Russell Crowe’s movie, “Noah” has me seeing things in pairs.
I first noticed that the small strip mall near my house contains three sets of restaurants: Chinese, barbeque, and Italian. I thought it odd that a second restaurant would come into the same plaza with a similar menu, but then noticed venues recreating in the same manner.
As an active member of both the Orlando area chapters of MPI (Meeting Professionals International) and ISES (International Special Events Society), I attend meetings at many newly-opened venues that cater to corporate and leisure groups. The latest pairs are upscale bowling alleys, museums about chocolate, and the unfolding of Diagon Alley, the famed street favored by wizards, witches and now muggles.
I was frankly curious how an upscale bowling alley would differ from the ones I used to frequent. And what exactly does one do at a museum about chocolate other than dream of mouth-melting morsels sans calories? Will the expansion of the Wizarding World of Harry Potter-Diagon Alley be as skillfully-replicated as its Hogsmeade counterpart at Universal Orlando Resorts’ Islands of Adventure?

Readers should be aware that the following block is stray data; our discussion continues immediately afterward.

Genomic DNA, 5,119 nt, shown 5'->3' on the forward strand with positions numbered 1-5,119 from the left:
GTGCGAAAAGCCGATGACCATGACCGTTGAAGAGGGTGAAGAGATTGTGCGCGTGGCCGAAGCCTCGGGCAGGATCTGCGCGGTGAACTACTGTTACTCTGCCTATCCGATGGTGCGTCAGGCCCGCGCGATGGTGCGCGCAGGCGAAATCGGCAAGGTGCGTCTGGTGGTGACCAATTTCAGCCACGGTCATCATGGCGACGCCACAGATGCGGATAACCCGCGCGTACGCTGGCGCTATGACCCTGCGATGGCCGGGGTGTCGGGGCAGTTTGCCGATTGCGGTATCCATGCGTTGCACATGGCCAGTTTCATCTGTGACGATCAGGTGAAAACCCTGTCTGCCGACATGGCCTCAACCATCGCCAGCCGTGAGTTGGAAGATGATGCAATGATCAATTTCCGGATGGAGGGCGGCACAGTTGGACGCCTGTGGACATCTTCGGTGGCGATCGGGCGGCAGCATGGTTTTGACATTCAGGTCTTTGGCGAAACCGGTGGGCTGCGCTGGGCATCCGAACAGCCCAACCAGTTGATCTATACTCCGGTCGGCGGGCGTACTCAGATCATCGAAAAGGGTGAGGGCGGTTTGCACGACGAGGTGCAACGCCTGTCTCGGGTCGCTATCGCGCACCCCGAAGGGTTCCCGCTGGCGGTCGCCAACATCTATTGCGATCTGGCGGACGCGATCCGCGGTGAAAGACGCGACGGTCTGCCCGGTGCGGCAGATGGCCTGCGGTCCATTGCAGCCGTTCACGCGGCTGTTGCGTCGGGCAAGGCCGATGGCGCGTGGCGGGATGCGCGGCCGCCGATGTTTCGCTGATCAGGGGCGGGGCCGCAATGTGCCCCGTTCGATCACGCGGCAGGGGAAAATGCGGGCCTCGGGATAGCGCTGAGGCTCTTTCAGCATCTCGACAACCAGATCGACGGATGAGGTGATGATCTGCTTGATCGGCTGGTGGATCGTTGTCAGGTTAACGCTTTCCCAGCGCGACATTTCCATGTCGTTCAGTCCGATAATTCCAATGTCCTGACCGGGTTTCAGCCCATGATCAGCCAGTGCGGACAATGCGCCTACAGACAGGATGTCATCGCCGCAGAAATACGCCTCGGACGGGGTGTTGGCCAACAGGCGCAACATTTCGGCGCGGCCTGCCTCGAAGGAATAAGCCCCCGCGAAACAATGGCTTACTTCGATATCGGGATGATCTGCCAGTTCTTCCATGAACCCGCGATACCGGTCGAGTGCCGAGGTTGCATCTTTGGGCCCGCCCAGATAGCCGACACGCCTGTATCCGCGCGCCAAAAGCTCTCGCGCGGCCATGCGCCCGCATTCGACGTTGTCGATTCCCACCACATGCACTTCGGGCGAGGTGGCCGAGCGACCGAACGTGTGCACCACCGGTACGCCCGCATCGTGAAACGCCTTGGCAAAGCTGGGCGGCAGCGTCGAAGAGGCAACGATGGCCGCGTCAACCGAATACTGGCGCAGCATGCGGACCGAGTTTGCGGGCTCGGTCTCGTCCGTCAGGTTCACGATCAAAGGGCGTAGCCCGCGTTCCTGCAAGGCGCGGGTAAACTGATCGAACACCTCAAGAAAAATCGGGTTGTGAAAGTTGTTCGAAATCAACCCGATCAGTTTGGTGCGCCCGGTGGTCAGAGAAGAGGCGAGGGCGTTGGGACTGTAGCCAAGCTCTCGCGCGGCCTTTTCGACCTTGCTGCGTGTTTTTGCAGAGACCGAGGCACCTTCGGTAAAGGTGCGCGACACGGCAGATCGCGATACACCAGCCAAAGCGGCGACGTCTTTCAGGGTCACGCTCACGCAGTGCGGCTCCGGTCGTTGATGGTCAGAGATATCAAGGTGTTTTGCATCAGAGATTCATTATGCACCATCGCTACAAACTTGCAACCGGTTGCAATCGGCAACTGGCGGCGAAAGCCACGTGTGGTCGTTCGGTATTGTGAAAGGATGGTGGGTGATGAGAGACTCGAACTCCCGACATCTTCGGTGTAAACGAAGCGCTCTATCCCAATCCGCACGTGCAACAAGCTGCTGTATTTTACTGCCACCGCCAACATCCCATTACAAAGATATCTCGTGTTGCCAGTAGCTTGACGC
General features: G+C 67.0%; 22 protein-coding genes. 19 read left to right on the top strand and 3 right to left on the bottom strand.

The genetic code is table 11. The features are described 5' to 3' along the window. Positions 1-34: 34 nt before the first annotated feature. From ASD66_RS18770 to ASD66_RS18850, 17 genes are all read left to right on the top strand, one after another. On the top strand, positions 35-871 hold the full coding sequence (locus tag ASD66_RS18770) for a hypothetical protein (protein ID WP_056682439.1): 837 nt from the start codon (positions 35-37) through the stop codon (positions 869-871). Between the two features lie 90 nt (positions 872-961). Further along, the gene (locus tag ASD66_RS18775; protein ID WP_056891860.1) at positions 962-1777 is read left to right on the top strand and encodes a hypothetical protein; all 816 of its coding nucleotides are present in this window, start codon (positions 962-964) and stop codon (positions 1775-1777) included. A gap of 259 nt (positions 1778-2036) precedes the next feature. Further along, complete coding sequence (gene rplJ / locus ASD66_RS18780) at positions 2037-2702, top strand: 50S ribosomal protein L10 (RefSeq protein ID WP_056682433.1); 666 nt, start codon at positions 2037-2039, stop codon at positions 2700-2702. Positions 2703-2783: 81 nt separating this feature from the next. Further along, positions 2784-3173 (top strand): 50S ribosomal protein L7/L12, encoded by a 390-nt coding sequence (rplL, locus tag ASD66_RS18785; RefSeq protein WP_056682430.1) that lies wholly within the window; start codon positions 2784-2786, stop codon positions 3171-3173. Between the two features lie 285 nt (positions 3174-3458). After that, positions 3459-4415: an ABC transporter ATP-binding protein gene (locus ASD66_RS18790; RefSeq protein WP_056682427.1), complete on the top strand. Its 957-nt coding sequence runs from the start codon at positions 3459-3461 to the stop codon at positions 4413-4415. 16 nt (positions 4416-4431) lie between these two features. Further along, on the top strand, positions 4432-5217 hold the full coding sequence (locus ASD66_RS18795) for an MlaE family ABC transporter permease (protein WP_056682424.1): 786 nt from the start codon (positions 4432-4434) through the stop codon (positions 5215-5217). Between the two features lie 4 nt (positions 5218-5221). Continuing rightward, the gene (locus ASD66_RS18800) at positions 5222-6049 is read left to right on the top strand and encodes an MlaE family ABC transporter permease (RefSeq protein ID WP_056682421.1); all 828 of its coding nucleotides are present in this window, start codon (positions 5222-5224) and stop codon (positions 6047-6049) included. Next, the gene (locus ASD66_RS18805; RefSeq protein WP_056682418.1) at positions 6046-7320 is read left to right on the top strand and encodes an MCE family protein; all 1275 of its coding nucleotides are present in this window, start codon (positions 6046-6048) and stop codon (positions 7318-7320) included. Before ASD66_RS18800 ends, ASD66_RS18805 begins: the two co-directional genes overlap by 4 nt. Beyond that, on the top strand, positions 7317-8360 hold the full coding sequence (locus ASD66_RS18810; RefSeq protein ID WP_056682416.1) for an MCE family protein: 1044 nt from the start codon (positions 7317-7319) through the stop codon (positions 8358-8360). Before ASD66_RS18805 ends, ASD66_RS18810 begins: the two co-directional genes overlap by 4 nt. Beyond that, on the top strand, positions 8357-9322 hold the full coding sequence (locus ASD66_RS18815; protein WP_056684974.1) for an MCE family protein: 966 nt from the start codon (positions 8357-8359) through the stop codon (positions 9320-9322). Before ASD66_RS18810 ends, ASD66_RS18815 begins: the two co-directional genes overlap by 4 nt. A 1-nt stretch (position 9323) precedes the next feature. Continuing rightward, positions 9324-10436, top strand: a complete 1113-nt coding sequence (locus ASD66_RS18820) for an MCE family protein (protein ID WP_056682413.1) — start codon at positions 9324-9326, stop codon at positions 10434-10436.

So here’s what I’ve discovered.
Both Chocolate Kingdom and The World of Chocolate Museum & Café are surrounded by the trappings of Orlando’s famed tourism districts. Both museums offer amusing and educational guided tours of how chocolate went from being a drink only the wealthy could afford to the favorite reason to crash a diet, including the ever-popular “It’s dark chocolate so its oxidants are healthy for you” excuse. Both museums offer limited chocolate samples along the roughly 45-minute interactive tour, have event space, and each has a convenient gift store. That’s where the similarities end. Here’s what makes each of them stand out. Read the rest of this entry »